I got this dress for free from a trading post on Toronto Island. In my time on the island, I visited the trading post twice. Once, I left empty handed, and the second time – my last day on the island – I picked up this dress. With no place to try it on, I decided that a Gap size Medium would probably fit me and that the dress was worth stuffing into my already too heavy backpack.
After taking it home and washing it, I tried it on. It was a great fit. It has a deep but not too deep neckline, has nice sleeves and overall shape, and most importantly – I feel comfortable.
One thing I noted was that the dress felt old due to the length. After months of keeping this dress in the closet and an invite to a semi-formal event on campus, I decided it was time I fixed what was keeping me from wearing it: the length.
I decided the dress needed somewhere between 4 and 7 inches cut off the bottom.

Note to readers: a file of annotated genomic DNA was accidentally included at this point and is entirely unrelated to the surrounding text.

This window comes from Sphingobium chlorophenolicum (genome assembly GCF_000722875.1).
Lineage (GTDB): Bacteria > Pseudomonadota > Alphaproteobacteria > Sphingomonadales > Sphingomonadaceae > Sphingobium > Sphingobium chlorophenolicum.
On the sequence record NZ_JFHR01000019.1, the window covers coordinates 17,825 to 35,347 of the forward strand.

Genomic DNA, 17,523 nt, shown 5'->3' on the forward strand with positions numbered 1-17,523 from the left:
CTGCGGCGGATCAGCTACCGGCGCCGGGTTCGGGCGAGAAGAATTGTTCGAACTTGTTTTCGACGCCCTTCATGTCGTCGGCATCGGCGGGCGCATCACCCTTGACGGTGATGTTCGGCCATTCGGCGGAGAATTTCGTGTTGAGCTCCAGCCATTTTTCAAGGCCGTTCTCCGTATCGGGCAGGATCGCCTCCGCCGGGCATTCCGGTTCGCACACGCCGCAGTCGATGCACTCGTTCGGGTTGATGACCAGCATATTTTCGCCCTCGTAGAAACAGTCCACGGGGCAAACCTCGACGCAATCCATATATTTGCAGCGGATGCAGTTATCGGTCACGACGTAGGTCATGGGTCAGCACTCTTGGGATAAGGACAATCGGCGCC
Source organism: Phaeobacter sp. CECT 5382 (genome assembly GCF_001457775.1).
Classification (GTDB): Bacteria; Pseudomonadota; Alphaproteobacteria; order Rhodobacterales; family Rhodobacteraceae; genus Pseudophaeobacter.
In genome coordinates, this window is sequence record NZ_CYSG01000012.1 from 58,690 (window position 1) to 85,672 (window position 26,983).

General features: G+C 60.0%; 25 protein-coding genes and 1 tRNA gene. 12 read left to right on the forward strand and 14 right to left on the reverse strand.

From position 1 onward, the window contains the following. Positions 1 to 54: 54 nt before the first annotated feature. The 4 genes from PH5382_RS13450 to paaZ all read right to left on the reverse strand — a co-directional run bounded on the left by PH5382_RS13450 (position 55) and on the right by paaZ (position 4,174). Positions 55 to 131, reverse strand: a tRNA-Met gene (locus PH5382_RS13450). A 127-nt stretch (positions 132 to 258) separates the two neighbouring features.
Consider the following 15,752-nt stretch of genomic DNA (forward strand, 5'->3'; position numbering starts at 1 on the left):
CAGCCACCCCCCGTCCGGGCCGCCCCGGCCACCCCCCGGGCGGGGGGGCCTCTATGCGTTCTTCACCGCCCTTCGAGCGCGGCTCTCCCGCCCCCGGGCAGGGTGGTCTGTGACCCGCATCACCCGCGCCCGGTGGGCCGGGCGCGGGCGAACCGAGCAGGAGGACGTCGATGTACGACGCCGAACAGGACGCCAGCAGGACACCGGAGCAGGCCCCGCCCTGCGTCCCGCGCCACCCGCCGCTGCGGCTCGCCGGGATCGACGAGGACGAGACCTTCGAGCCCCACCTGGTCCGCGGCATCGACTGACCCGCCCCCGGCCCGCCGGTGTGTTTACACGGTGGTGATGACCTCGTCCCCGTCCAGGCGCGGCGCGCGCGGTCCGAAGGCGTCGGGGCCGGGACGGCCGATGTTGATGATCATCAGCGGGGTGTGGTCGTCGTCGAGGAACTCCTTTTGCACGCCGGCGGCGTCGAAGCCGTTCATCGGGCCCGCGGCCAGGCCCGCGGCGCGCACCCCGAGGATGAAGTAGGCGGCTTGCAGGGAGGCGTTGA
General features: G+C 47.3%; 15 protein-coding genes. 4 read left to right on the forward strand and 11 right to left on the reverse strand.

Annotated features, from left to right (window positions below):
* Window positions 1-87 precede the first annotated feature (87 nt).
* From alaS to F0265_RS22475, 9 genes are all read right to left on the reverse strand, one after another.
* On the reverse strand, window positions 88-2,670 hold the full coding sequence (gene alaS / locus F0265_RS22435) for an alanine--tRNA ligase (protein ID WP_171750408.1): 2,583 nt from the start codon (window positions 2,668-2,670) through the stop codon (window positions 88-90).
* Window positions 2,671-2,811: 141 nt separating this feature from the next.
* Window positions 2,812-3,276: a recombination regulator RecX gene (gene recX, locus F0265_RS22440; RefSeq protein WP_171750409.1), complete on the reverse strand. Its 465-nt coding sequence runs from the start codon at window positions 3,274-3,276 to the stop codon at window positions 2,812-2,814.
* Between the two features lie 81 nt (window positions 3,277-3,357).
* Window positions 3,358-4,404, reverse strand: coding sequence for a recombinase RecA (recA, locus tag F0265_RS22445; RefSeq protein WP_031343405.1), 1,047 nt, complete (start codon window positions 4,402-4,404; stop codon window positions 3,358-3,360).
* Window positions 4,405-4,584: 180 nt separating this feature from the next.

After ten minutes of fiddling with my sewing machine and practicing stitching patterns I got to work. I tried the dress on, set a few pins for reference and with some (much needed and appreciated) assistance from my mother, I pinned the dress to my desired length. After this, I cut the additional fabric off, and got sewing.
In under 1 hour, I had managed to shorten my dress!
I could not be happier with the outcome and am proud to say I did it myself! I have plans to wear it on March 22nd to a semi-formal event for the Engineering department at my university and I am so excited!
Repair, not replace
Tailoring and altering clothes to keep them longer is one thing you can do to benefit the environment. It takes less resources to fix an already existing item than to make a new item. Not only does it save resources, being able to repair your clothes is a good skill to have and can make you feel independent or satisfied!
Fun Fact: It also costs less money to repair clothes than to replace them!